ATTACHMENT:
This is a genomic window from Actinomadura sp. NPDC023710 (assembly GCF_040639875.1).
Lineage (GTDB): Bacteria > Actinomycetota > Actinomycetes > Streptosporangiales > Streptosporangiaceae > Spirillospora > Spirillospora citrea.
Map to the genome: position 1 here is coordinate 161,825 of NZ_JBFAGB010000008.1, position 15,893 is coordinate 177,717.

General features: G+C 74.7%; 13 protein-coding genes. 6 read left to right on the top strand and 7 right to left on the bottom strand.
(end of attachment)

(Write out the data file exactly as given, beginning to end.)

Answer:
This is a genomic window from Actinomadura sp. NPDC023710 (assembly GCF_040639875.1).
Lineage (GTDB): Bacteria > Actinomycetota > Actinomycetes > Streptosporangiales > Streptosporangiaceae > Spirillospora > Spirillospora citrea.
Map to the genome: position 1 here is coordinate 161,825 of NZ_JBFAGB010000008.1, position 15,893 is coordinate 177,717.

General features: G+C 74.7%; 13 protein-coding genes. 6 read left to right on the top strand and 7 right to left on the bottom strand.